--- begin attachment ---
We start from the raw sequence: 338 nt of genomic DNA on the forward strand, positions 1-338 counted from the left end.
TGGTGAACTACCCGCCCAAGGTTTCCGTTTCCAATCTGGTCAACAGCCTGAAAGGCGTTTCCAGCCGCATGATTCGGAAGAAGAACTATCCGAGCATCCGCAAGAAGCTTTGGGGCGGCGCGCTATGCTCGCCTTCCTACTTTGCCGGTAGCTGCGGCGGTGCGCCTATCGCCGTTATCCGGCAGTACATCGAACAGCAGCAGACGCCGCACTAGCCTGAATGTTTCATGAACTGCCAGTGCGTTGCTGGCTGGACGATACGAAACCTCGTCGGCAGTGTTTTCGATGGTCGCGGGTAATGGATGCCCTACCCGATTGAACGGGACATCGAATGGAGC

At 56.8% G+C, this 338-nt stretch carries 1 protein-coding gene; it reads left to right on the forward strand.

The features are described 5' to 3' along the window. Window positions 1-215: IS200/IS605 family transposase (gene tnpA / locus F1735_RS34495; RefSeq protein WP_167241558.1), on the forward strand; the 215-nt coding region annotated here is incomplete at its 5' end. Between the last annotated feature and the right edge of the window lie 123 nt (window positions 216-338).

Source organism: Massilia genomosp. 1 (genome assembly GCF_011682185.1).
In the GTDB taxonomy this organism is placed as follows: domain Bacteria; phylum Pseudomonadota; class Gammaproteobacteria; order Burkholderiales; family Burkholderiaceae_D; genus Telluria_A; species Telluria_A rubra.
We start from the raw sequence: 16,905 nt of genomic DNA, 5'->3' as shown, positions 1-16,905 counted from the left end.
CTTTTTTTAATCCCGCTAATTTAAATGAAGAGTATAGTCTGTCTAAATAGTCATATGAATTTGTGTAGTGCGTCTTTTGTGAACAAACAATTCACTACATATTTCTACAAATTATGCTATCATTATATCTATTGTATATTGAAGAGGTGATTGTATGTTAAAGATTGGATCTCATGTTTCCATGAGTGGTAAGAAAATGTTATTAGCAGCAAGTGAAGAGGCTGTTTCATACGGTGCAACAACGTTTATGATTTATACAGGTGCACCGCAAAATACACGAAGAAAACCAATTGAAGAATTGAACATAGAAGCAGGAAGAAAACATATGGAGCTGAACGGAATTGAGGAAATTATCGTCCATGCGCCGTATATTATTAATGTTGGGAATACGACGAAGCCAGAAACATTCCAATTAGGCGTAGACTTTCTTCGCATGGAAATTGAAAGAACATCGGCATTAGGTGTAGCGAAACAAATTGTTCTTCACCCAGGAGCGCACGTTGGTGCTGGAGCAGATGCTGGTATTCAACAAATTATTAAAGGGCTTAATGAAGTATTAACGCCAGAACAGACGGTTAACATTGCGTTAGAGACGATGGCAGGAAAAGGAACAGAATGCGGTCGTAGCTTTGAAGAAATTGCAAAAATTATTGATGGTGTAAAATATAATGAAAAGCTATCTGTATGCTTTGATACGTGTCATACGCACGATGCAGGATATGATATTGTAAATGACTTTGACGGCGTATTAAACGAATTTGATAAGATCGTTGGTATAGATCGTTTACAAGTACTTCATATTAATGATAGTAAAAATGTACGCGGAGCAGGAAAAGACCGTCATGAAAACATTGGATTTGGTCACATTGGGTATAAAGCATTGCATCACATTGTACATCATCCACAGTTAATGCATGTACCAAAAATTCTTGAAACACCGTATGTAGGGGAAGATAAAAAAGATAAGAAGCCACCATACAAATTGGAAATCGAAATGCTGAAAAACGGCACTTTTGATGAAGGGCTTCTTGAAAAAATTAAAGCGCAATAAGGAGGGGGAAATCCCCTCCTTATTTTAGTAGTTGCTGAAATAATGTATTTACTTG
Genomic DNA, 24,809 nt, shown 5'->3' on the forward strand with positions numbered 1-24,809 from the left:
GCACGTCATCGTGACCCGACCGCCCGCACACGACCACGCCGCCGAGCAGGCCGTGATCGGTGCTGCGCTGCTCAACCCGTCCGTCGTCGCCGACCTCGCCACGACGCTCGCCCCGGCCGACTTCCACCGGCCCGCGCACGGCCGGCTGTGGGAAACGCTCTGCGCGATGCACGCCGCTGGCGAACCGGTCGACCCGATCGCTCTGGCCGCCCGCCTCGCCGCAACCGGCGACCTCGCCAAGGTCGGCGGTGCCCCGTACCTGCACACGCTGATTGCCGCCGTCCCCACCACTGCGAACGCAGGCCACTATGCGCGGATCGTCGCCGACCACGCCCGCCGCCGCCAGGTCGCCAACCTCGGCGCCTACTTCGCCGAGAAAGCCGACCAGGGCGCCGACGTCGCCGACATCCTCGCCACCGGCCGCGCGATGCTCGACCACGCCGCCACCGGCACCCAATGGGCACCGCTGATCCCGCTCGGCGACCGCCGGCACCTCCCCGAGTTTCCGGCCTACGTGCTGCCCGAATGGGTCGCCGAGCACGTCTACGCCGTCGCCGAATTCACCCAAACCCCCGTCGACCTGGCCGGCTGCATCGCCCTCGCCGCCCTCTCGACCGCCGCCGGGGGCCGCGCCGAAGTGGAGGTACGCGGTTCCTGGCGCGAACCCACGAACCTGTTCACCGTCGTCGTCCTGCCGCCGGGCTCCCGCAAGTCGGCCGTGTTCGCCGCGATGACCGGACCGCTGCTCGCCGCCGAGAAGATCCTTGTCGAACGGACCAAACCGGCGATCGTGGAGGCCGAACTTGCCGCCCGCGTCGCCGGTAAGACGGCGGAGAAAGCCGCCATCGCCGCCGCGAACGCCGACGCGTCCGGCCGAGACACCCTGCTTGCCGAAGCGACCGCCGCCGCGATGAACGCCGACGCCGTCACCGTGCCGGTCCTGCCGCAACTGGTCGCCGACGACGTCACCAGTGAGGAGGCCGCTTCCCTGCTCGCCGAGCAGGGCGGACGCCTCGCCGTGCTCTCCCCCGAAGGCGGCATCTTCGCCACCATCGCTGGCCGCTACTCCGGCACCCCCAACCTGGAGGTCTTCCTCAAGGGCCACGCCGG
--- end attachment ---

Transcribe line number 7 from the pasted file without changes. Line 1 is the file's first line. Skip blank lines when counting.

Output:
We start from the raw sequence: 16,905 nt of genomic DNA, 5'->3' as shown, positions 1-16,905 counted from the left end.